Can you suggest a steam-powered milk frothing machine?
December 11, 2007 4:04 AM   Subscribe

My friend wants to buy a steam milk frother as a gift for his mother. The tricky part? She drinks only instant coffee, so doesn't require an espresso machine, JUST the milk frother. Does such an appliance exist, and if so, can it be purchased for under £80?

Bonus information: my friend's mother already has one of those little Turkish milk jugs in which you heat milk over the stove, as well as one of those little whizzy milk frothers that aerate the milk (they're rubbish). She doesn't want either of these - she's after, essentially, half an espresso machine. He's happy to get a small espresso machine if that's the best solution, but I understand that the smaller domestic espresso machines sometimes don't create enough steam pressure to froth milk as well as one might like.

Can anyone suggest a product? We're in London and the budget is £80.
posted by hot soup girl to Food & Drink (13 answers total) 2 users marked this as a favorite
Bodum Milk Frother
posted by fallenposters at 4:07 AM on December 11, 2007

Thanks for the suggestion, fallenposters. However those Bodum frothers work by aerating the milk; we're looking for a device that will frothe the milk with pressurised steam, as with a cappucino machine.
posted by hot soup girl at 4:10 AM on December 11, 2007

I gave one of these to my mum in about 1990 or so, it was an electric boiling chamber with a standard milk frother spout, did a good job (made for ridiculously good milo). I think it was called a Mr Cappuccino, but I can't find anything resembling it on google.

I found this thing, which might meet your critera, but isn't what I'm talking about.
posted by The Monkey at 4:31 AM on December 11, 2007

We use a stovetop milk steamer. It is excellent, reliable, and simple to use. It creates plenty of steam pressure. These are both from US sellers, but it should give you a start, anyhow: 1, 2.
posted by redfoxtail at 4:42 AM on December 11, 2007 [1 favorite]

I understand that the smaller domestic espresso machines sometimes don't create enough steam pressure to froth milk as well as one might like.

They do provide enough pressure, but they don't provide a great finish on the milk - you tend to get a stiff, dry, cardboardy foam from cheaper machines, rather than a nice, silky, sweet-tasting microfoam. Having said that, if she's drinking instant coffee, how far is she really likely to want to take it? Those stove-top units look like a good bet if you can find them in the UK, but otherwise I'd be inclined to just get a cheapo steam espresso machine - they make crap coffee, but I'm sure that the milk frother will be adequate for purpose. The used to run to just under £40 many years ago - might be cheaper now.

BTW - foaming milk for espresso in the UK is always a bit hit and miss, particularly at this time of year. People commonly report that they can't get proper microfoam in winter (this has been attributed to winter feed for the dairy cattle, but I have no idea if that's true). I've experienced this myself. Some milk seems to work out better than others. You might end up finding that you get better foam from the aeration stick on Christmas morning, than from whatever steaming device you buy.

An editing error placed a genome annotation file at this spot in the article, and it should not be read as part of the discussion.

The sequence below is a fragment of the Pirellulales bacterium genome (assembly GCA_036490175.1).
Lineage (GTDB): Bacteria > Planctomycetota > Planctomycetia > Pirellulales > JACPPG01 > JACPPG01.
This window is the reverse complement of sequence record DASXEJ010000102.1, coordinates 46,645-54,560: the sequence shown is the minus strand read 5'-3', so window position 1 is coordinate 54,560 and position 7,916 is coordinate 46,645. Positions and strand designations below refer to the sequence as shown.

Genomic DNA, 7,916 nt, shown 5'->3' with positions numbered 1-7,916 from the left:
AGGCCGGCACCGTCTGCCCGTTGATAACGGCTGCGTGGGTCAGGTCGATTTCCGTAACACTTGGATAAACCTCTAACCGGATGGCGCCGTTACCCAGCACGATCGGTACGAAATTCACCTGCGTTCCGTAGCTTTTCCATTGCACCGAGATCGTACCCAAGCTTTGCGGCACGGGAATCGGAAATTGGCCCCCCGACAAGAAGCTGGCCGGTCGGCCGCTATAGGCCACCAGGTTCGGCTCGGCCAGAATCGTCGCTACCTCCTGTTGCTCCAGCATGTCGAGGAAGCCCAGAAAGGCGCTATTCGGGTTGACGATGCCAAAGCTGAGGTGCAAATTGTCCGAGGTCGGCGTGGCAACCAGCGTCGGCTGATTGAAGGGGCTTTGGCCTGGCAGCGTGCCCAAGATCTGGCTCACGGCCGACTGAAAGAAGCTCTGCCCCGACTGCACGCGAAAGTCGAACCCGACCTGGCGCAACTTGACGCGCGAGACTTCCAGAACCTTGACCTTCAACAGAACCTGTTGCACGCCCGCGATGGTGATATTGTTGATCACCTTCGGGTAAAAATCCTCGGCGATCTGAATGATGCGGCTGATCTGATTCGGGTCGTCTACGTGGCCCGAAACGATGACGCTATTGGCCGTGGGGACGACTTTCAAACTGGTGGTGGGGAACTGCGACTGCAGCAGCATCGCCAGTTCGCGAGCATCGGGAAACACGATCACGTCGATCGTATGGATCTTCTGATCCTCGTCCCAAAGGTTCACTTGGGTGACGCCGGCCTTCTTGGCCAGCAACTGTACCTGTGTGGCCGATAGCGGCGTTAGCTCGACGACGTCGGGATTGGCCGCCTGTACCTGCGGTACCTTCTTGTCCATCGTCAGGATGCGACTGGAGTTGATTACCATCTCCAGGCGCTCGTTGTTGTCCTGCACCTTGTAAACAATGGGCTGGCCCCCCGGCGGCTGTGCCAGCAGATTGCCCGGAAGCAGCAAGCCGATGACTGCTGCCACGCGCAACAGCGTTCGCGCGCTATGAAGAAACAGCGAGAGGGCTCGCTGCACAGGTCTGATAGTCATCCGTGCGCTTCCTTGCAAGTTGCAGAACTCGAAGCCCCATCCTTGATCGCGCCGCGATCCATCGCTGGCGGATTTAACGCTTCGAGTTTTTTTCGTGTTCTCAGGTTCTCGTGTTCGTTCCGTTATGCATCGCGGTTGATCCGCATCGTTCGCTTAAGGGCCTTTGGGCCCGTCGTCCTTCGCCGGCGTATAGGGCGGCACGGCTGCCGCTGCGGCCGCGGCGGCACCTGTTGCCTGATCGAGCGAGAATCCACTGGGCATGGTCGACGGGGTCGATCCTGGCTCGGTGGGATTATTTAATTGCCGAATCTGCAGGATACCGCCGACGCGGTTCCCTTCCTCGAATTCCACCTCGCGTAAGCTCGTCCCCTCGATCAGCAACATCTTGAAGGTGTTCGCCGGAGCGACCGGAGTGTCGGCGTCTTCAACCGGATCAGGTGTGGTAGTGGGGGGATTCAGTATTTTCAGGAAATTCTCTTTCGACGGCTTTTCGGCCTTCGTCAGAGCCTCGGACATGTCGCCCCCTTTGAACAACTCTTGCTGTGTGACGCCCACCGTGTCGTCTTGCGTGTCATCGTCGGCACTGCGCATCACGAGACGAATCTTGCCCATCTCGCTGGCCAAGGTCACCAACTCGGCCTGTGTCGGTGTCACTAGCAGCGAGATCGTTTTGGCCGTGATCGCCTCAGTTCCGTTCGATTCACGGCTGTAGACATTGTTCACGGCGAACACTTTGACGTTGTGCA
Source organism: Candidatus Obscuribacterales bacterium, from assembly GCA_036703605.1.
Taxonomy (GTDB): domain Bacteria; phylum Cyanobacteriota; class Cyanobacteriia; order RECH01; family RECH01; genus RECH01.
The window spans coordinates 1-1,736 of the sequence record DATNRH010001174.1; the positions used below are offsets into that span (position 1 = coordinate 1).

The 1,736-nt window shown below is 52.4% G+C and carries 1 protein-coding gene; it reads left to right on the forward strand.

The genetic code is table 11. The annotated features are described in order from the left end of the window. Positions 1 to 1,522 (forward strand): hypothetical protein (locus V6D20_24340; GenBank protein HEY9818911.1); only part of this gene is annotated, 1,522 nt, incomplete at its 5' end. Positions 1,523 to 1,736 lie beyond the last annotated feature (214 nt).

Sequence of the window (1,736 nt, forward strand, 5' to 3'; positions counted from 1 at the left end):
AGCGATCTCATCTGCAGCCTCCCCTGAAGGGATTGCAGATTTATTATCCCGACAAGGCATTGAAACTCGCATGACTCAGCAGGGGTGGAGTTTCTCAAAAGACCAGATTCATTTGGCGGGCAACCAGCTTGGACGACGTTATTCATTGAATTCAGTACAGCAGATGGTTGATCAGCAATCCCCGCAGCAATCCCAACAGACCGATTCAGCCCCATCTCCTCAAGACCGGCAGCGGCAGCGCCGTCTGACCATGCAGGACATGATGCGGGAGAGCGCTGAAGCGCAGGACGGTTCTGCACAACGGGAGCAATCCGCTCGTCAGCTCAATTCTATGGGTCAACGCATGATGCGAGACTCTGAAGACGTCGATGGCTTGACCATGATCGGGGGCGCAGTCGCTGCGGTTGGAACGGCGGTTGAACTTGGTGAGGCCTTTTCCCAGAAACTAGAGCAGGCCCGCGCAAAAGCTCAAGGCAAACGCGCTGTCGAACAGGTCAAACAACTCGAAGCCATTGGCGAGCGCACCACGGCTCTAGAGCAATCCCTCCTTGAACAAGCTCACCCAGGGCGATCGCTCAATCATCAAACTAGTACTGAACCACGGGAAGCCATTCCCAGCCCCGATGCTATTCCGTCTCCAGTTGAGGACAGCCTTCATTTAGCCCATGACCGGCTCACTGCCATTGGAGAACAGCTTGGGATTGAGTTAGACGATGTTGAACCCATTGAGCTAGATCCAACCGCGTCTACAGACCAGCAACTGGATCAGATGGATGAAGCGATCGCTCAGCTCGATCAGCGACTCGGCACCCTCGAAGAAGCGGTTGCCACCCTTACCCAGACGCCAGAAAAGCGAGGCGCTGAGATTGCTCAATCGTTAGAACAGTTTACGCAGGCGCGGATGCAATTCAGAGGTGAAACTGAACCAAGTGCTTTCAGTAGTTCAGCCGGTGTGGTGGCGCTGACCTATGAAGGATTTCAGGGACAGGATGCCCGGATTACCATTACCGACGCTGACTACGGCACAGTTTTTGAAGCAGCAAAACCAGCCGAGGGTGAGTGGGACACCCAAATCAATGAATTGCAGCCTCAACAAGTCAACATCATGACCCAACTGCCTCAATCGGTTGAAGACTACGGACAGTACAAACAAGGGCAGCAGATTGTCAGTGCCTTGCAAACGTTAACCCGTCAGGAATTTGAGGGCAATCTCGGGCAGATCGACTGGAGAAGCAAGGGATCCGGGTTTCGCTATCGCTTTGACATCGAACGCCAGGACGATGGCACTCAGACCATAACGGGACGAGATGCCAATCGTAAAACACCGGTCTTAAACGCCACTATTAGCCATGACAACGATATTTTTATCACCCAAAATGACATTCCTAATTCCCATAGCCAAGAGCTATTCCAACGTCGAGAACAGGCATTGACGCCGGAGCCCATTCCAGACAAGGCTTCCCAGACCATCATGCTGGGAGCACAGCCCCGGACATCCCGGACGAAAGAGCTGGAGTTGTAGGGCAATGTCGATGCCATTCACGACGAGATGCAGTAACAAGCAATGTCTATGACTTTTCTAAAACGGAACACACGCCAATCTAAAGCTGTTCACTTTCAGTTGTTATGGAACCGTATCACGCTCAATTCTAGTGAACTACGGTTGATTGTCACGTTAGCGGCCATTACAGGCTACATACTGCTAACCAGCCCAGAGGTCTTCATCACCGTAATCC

posted by bifter at 4:51 AM on December 11, 2007

There is this, the Capresso "FrothXpress" on the U.S. side of, but at least it might give you a brand name to look for. I don't think I'd pay $100 for it but at least Amazon gives a better price (in the States at least).
posted by worker_bee at 5:29 AM on December 11, 2007

Thanks, everyone! That FrothXpress one looks great, but I can't see it for sale on any UK website. Same for the stovetop milk steamers. How odd!
posted by hot soup girl at 6:28 AM on December 11, 2007

Can you get the Nespresso Aeroccino there? My sister uses and loves it, and I think Nespresso stuff is available in Europe, though I'm not sure.
posted by The Bellman at 7:25 AM on December 11, 2007

Sorry, not I misread. The Nespresso uses air, not steam.
posted by The Bellman at 7:30 AM on December 11, 2007

I have one of these stovetop steamers, and love it.
posted by alkupe at 8:07 AM on December 11, 2007

If it wouldn't take too long to ship, with the exchange rate what it is, it might even make sense to order something from the US.
posted by redfoxtail at 8:07 AM on December 11, 2007

The Bialetti Mukka Express uses steam to frothe the milk. Just put instant coffee in the coffee basket insted of regular espresso coffee.
posted by iviken at 11:45 AM on December 11, 2007

bifter, you can get decent and even exemplary microfoam with a cheap steam "espresso" machine. I've done it with an old Krups steam toy and a newer Krups Novo, which is a pump machine but very low end. The principle behind the steam delivery is basically the same for a $30 Salton espresso machine as it is for a $20,000 Synesso Cyncra. The steam at the top of the boiler is bled off to steam milk. If OP's friend's mom doesn't want to use the Salton to make the very poor espresso that a steam machine will make, the she'll have a huge amount of steam to play with.

My Novo would take at least twice as long to steam about 6oz of milk as it now takes me for my Elektra Microcasa a Leva (which cost 10 times as much) and my EMCaL takes at least twice as long as my favourite local caffe's La Marzocco FB-80, but all of them work the same basic way.

My suggestion is to get a cheap, steam (not pump) based espresso machine and use it to STEAM milk. Some of the suggestions on here don't utilize steam and only produce overstretched crap that is akin to what one finds at the "cappuccinos" at Starbucks.
posted by ethnomethodologist at 12:37 PM on December 11, 2007

« Older Subwoofer: To scrap or not to scrap?   |   Help me hire a stripper for my friend's... Newer »
This thread is closed to new comments.